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An Updated Perspective on COVID-19 Vaccines

Since mid-December 2020, we now have three COVID19 vaccines available via emergency use authorizations (EUA):  two that use mRNA-based technology by Pfizer-BioNTech and Moderna, and one that uses a virus-based technology by Johnson and Johnson. Still more vaccines are in the pipeline. More information on EUAs is found on the FDA website. Finally, we now are able to see the light at the end of this pandemic tunnel. However, I still hear concerns from people who doubt the benefit vs. risks of the vaccines. Are the vaccines safe, and are they necessary? Yes, and Yes.

We can trust the vaccines. Scientists were able to develop the COVID-19 vaccines so quickly—at “warp speed” as the project is called—because of the 110% global effort devoted to this project. There has been unprecedented financial support from governments worldwide along with dozens of vaccine candidates undergoing development. No safety measures were ignored and no steps were shortened or skipped during the development process. The timeline was able to be condensed by starting some of the steps in the development process earlier than they normally would have occurred during a non-emergency situation. However, all necessary research was properly completed. Pharmacists, nurses, and physicians would not be administering the vaccines if there were any questions about the benefits outweighing the risks.

Safety data have been collected throughout the study process and continue to be collected following the rollout of the vaccines. The detection of a rare but serious adverse event with the Johnson and Johnson vaccine illustrates the integrity of the safety monitoring system. As of early May, the vaccines have been administered to over 106 million individuals in the US with minimal side effects compared to the risk of getting COVID-19. Studies included older adults and minorities and support both safety and effectiveness in these populations.

The serious nature of COVID-19, the name for the illness caused by the SARS-CoV-2 coronavirus, makes the vaccine a gamechanger. This virus is more serious and more transmissible than other viruses. Not only should you get the vaccine to protect you from COVID-19, but it will protect those around you who might be more vulnerable to a serious infection. Recent studies confirm that COVID-19 is more dangerous than seasonal influenza (the flu). Compared to having the flu, individuals with COVID-19 are twice as likely to be hospitalized, more frequently require treatment in an intensive care unit (ICU), and are twice as likely to need mechanical ventilation. Furthermore, the risk of death with COVID-19 is more than three times higher compared to the flu. Post-infection complications also have been documented.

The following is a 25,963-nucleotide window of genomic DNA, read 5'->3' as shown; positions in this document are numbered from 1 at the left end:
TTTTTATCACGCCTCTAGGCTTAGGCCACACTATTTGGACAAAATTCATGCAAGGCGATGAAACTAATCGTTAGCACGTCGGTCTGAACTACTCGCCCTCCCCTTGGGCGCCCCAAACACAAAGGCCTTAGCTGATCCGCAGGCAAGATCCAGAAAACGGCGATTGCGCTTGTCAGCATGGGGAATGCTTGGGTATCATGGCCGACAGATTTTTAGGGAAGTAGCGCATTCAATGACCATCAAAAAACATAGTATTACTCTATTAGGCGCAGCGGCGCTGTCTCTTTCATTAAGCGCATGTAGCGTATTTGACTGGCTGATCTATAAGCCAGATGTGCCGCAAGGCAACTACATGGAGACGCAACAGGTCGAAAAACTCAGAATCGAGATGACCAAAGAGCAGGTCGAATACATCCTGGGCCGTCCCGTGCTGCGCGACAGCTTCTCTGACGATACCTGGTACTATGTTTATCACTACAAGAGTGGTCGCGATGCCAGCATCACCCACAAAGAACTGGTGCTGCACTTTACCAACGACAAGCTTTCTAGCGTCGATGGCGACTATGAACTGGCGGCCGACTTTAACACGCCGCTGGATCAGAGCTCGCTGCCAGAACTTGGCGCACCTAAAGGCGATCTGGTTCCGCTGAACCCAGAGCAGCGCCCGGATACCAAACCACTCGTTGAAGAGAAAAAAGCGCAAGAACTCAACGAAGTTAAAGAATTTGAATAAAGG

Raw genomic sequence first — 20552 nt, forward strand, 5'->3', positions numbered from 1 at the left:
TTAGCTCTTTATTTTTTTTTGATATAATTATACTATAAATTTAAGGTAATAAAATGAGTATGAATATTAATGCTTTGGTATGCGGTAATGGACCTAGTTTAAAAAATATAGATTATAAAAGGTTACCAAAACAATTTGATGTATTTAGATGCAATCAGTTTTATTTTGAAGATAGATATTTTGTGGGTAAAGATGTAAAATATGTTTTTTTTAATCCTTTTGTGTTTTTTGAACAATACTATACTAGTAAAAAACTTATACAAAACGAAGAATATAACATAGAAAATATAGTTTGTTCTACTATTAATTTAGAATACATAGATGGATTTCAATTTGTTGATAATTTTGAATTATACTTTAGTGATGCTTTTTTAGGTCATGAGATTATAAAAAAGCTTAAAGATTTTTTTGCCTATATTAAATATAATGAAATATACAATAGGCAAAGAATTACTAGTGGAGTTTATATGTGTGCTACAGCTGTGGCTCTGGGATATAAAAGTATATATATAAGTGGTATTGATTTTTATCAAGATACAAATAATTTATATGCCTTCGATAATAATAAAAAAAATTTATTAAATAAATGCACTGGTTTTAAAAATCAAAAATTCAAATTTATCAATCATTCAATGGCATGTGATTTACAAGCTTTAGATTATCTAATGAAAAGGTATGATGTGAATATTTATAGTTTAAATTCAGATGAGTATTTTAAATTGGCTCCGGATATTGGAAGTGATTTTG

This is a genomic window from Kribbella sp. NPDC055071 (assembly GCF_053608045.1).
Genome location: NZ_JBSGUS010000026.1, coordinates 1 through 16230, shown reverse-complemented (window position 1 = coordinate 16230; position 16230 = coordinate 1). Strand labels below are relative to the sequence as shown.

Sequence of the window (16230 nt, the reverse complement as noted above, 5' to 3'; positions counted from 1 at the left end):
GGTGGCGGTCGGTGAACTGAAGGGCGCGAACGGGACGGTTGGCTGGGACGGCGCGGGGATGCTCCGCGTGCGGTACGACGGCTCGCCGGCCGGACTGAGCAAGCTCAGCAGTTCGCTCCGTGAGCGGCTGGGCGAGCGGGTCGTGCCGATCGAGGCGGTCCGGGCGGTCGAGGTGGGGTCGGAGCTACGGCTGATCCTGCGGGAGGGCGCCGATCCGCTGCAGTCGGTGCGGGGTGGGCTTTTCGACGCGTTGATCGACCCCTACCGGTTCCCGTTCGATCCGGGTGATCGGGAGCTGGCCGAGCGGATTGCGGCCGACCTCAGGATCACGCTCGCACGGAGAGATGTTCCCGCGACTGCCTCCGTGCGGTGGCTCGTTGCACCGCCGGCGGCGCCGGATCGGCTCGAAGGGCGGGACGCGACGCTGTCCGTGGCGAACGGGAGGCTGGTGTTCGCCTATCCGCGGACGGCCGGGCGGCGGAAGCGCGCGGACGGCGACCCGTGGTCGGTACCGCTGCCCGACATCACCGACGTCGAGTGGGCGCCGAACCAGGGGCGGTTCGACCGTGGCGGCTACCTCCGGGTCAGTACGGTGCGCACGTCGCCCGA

As a means to ending the pandemic, getting vaccinated is necessary. Improved trends in daily cases and death rates, as tracked on the CDC and Johns Hopkins websites, reflect the effectiveness of COVID-19 vaccines. Real-world reports are being shared about how vaccinated individuals prevented outbreaks within closed communities.

Being vaccinated is associated with a significant reduction in symptomatic and asymptomatic infections, COVID-19 hospitalizations and COVID-19-related deaths. In addition, early data suggest that vaccinated people are much less likely to transmit the virus to others, which bodes well for a return to normalcy, which in the end, is what we strive for.

At some point we probably will need an additional vaccine dose (a booster), but when it will be needed is not yet known. Mask-wearing in crowded indoor spaces makes good sense because not everyone is vaccinated yet. Hopefully the attention to frequent hand washing and not touching the eyes, nose, or mouth will never go away—this reduces transmission of viruses old and new.

If you still have doubts about the safety or value of the vaccine, talk with your doctor or pharmacist—someone you trust and who can give you reliable information. Here are other resources about COVID-19 vaccines:

Written by Hedva Barenholtz Levy, PharmD, BCPS, BCGP

5-4-21

 

Bibliography:

COVID Data Tracker. Centers for Disease Control and Prevention. https://covid.cdc.gov/covid-data-tracker/#datatracker-home.

Piroth L, et al. Comparison of the characteristics, morbidity, and mortality of COVID-19 and seasonal influenza: a nationwide, population-based retrospective cohort study. Lance Respir Med 2021;9:251-9. https://doi.org/10.1016/ S2213-2600(20)30527-0.

Verma AA et al. Characteristics and outcomes of hospital admissions for COVID-19 and influenza in the Toronto area. CMAJ 2021 March 22;193:E410-8. doi: 10.1503/cmaj.202795; early-released February 10, 2021.

This material is intended to encourage discussion with your health care provider. It is informational only and not intended to replace the guidance of your health care team.